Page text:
Posts Tagged ‘Life’
Not many daughters are on the receiving end of a smug dad when they get robbed. My first weekend as an East London resident resulted in my iPhone being swiped as I dashed into a shop on Hoxton Street sober as a judge in broad daylight. My dad, born and bred in the area, has put up with years of people telling them how much Hoxton has changed but when my mum broke the news of this theft he jubilantly exclaimed. “Told you Hoxton hasn’t changed!”.
Out of the two old dears that nosed their way into my misfortune one comforted me and offered to pray to Saint Anthony while the other shouted at me for “being an idiot. you can’t take your eyes off anything for a second in Hoxton It’s crap!.” I suspect my Dad would have sided with her.
Last year I set myself a to-do list. Life happened and things didn’t pan out despite achieving it in parts. I have three Lido’s left to swim in London and I learnt how to ride a bike (albeit not brilliantly yet. I doubt I’d pass my cycling proficiency). This move sparks a mentality of getting back on track as living here was part of the plan.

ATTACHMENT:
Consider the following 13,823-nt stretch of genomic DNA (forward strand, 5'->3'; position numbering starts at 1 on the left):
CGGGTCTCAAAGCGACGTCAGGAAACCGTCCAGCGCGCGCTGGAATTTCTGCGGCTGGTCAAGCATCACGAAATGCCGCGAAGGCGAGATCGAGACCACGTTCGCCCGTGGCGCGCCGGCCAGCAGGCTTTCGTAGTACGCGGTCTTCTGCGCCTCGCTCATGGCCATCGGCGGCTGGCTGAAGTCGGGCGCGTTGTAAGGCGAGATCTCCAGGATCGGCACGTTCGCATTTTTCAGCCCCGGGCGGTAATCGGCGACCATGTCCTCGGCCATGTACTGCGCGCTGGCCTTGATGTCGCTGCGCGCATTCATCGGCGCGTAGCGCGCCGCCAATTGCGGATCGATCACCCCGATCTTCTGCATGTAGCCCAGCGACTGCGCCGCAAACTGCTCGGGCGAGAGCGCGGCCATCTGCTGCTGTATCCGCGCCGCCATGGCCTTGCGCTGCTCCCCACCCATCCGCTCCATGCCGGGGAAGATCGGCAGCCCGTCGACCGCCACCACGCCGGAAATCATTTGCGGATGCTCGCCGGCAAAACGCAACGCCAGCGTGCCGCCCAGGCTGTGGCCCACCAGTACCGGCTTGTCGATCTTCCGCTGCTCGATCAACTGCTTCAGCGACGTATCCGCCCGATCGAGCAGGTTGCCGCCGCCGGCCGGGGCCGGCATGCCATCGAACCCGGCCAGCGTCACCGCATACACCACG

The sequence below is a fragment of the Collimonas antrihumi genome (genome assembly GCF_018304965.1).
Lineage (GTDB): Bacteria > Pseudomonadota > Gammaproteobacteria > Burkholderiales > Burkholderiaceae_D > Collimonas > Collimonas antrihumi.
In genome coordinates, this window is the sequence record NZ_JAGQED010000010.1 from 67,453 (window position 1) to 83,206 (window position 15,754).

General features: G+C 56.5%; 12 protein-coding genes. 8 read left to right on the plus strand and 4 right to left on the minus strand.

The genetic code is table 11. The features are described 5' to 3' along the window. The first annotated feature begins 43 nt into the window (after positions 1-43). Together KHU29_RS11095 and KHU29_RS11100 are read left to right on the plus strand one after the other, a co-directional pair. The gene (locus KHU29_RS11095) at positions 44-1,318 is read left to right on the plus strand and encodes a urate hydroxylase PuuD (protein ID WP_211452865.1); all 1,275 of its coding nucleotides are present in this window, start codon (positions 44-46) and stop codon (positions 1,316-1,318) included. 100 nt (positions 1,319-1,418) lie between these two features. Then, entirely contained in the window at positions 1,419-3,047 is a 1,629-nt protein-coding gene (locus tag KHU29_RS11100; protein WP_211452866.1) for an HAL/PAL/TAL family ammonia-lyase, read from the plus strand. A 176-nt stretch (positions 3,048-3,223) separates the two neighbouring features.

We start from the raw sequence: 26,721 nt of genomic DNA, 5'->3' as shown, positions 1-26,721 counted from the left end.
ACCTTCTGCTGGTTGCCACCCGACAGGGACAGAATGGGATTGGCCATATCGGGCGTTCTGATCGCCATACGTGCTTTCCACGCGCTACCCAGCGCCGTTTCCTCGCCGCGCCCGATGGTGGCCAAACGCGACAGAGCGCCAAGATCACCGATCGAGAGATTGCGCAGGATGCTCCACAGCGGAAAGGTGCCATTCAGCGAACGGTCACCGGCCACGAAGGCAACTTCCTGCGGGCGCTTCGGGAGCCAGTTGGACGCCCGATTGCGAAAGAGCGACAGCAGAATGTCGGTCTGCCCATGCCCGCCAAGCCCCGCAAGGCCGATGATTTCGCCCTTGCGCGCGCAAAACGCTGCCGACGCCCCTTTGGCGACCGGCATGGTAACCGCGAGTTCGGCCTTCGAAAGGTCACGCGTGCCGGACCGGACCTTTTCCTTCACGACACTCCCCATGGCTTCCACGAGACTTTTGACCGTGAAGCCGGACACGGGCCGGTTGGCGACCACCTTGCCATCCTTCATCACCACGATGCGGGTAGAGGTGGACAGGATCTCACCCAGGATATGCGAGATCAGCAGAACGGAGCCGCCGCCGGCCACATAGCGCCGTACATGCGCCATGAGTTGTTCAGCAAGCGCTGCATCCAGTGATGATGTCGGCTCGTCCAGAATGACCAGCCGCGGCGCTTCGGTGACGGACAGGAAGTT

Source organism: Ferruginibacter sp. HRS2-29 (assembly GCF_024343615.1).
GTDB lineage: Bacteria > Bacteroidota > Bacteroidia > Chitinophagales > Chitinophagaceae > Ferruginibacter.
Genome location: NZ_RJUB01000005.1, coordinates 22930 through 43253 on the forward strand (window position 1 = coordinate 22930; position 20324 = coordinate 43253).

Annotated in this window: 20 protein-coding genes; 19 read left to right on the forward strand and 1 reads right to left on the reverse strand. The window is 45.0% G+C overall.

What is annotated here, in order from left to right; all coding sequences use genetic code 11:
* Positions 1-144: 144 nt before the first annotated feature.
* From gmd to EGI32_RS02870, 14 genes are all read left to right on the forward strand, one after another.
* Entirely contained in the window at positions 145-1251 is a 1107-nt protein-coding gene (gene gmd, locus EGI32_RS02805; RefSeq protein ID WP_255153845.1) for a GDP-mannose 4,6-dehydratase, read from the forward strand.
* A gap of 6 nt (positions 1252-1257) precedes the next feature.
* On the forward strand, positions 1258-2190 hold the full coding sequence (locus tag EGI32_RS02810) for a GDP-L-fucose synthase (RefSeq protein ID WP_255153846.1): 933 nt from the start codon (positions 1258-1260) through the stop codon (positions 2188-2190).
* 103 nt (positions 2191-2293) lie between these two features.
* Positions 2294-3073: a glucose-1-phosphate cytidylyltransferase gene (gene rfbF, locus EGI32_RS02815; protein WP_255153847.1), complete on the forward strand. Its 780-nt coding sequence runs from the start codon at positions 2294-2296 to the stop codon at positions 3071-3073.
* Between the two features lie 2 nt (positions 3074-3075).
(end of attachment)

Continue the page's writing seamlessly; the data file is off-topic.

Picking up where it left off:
We sat up on our roof terrace last night with a bottle of wine watching the sun go down and the water returning to glass after a day of long boats passing, plastic bags floating past like lyrics from a Suede song, Laburnum Boat Club plunging in and ragged looking ducks disturbing the canal. I felt the luckiest and calmest I’ve been in a long time despite the bad luck on the first weekend I arrived.
P.S I predict I fall in the canal by the time the year is up.
P.P.S My first week was soundtracked by Kindness, David Bowie, Daft Punk, Bat for Lashes, Talking Heads, LCD Soundsystem, Yeah Yeah Yeahs and Haim. You can play my mixtape on YouTube here.